Gymnastik- och idrottshögskolan, GIH

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Title [sv]
Vad kan motorisk funktion berätta om normalt kognitivt åldrande och demenssjukdomar? Ett multidisciplinärt förhållningssätt för precisionsmedicin
Title [en]
What can motor function tell us about cognitive aging and dementia? A multidisciplinary approach towards precision medicine
Abstract [sv]
Motorisk prestation spelar en viktig roll vid åldrande och demens då man är medveten om att hjärnan också kontrollerar och koordinerar komponenter i det neuromuskulära systemet. Ju lägre gånghastigheten är och ju mer gånghastigheten minskar med åldern, desto högre risk att utveckla demens. Således kan gångtest och gångprofil bli en markör för demensdiagnos och förutsägelse.

Detta projekt kommer att fokusera på kognitiv-motorisk interaktion över olika kontinuum av demensfaser: normal kognition, prekliniskt stadium, till demens. Utifrån projektet kommer vi att svara på följande frågor:
Om och i vilken utsträckning kan motorisk profil användas som en tidig bedömning för att identifiera individer med en potentiell risk för demens?
Vad är mekanismen bakom kognitiv-motorisk interaktion?
Kan gångegenskaper användas för att förutsäga den kliniska utvecklingen hos patienter med lindrig kognitiv funktionsnedsättning?
Kan nedgången i gånghastighet och kognitiv förmåga förebyggas samtidigt?

Vi planerar att genomföra epidemiologiska studier som inkluderar äldre vuxna utan kognitiva symtom, patienter med kognitiv funktionsnedsättning samt äldre vuxna med hög risk för demens. Insamling av data om motorisk funktion kommer att genomföras både i laboratorie- och boendemiljöer.

Detta projekt har klinisk betydelse för tidig diagnos och förebyggande av demens. Vi hoppas att resultaten av vår studie kommer att gynna hela samhället genom att minska bördan av demens.
Publications (3 of 3) Show all publications
Larsson, L. E., Wang, R., Cederholm, T., Wiggenraad, F., Rydén, M., Hagman, G., . . . Thunborg, C. (2023). Association of Sarcopenia and Its Defining Components with the Degree of Cognitive Impairment in a Memory Clinic Population.. Journal of Alzheimer's Disease, 96(2), 777-788
Open this publication in new window or tab >>Association of Sarcopenia and Its Defining Components with the Degree of Cognitive Impairment in a Memory Clinic Population.
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2023 (English)In: Journal of Alzheimer's Disease, ISSN 1387-2877, E-ISSN 1875-8908, Vol. 96, no 2, p. 777-788Article in journal (Refereed) Published
Abstract [en]

BACKGROUND: Sarcopenia and cognitive impairment are two leading causes of disabilities.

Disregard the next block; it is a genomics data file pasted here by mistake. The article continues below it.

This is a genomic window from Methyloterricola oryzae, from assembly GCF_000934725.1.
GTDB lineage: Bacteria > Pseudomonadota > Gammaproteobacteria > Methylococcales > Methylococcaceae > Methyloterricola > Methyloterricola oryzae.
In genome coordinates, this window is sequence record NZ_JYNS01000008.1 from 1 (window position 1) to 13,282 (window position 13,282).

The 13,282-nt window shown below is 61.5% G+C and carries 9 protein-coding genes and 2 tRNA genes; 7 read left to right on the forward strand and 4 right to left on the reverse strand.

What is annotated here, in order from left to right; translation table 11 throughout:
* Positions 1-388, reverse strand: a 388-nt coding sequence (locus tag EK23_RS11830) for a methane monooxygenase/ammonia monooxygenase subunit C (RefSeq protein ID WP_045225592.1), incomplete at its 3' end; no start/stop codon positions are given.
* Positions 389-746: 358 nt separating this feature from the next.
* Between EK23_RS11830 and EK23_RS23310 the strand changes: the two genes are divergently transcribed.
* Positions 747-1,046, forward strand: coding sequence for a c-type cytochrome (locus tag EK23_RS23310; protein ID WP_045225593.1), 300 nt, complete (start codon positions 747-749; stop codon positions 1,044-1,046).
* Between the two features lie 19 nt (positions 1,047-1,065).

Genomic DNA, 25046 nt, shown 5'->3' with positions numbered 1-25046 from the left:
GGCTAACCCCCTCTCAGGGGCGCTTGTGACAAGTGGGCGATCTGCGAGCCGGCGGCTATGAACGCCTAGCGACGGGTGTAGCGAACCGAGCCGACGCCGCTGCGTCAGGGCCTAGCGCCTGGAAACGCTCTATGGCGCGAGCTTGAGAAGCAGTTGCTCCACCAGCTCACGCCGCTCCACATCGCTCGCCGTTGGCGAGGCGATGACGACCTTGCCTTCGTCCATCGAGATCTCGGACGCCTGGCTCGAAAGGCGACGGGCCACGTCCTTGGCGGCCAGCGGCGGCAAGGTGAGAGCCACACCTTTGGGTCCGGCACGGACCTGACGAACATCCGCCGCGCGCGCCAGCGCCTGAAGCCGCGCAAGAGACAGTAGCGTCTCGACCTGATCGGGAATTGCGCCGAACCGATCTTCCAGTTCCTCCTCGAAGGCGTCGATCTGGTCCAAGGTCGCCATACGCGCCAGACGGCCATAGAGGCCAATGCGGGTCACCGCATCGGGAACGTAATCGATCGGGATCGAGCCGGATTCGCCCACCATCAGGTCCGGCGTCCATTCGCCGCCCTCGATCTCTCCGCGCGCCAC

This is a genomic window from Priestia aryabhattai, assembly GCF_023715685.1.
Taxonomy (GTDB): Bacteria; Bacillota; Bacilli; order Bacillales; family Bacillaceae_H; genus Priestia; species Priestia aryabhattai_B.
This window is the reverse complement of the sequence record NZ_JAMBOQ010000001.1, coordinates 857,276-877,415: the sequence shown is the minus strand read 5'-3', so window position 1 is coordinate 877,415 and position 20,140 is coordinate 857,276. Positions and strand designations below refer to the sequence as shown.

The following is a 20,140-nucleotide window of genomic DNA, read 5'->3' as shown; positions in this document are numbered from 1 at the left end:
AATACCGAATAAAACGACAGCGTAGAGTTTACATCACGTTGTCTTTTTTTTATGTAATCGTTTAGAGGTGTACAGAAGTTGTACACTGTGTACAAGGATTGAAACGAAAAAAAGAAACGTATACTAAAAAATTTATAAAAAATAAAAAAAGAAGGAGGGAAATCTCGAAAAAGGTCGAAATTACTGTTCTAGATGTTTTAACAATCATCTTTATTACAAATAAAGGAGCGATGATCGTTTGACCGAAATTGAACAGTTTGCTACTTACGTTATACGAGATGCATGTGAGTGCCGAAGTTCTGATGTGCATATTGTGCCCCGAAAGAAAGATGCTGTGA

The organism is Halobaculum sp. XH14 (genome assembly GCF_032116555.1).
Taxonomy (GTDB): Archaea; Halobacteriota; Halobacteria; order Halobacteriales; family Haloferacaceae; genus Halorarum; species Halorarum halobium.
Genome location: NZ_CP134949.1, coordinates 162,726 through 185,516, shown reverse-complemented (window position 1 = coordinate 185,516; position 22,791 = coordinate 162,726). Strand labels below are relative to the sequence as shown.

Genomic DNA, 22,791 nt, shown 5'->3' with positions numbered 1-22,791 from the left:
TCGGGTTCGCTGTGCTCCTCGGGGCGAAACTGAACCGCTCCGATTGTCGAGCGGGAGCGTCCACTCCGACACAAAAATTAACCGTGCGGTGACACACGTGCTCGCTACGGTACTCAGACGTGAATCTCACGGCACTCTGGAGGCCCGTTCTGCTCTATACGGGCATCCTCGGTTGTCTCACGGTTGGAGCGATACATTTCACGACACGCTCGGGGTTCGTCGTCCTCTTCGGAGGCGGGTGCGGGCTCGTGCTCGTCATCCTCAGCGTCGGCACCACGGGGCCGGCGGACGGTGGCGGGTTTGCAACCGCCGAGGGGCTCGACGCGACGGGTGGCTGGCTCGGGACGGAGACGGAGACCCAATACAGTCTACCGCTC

OBJECTIVE: The objective was to examine the prevalence of sarcopenia and investigate the association between sarcopenia diagnostic components (muscle strength, muscle mass, and physical performance) and cognitive impairment in memory clinic patients.

METHODS: 368 patients were included (age 59.0±7.25 years, women: 58.7%), displaying three clinical phenotypes of cognitive impairments, i.e., subjective cognitive impairment (SCI, 57%), mild cognitive impairment (MCI, 26%), and Alzheimer's disease (AD, 17%). Sarcopenia was defined according to diagnostic algorithm recommended by the European Working Group on Sarcopenia in Older People. Components of sarcopenia were grip strength, bioelectrical impedance analysis, and gait speed. They were further aggregated into a score (0-3 points) by counting the numbers of limited components. Multi-nominal logistic regression was applied.

RESULTS: Probable sarcopenia (i.e., reduced grip strength) was observed in 9.6% of the patients, and 3.5% were diagnosed with sarcopenia. Patients with faster gait speed showed less likelihood of MCI (odds ratio [OR]: 0.24, 95% confidence interval [CI]: 0.06-0.90) and AD (OR: 0.12, 95% CI: 0.03-0.60). One or more limited sarcopenia components was associated with worse cognitive function. After adjusting for potential confounders, the association remained significant only for AD (OR 4.29, 95% CI 1.45-11.92).

CONCLUSION: The results indicate a connection between the sarcopenia components and cognitive impairments. Limitations in the sarcopenia measures, especially slow walking speed, were related to poorer cognitive outcomes. More investigationsare required to further verify the causal relationship between sarcopenia and cognitive outcomes.

Place, publisher, year, edition, pages
IOS Press, 2023
Alzheimer’s disease, body composition, cognitive function, gait speed, hand grip strength, outpatients, sarcopenia, E-PABS, EPABS, hjärnhälsa, brain health
National Category
Geriatrics Neurology
Research subject
urn:nbn:se:gih:diva-7949 (URN)10.3233/JAD-221186 (DOI)001099536400028 ()37899056 (PubMedID)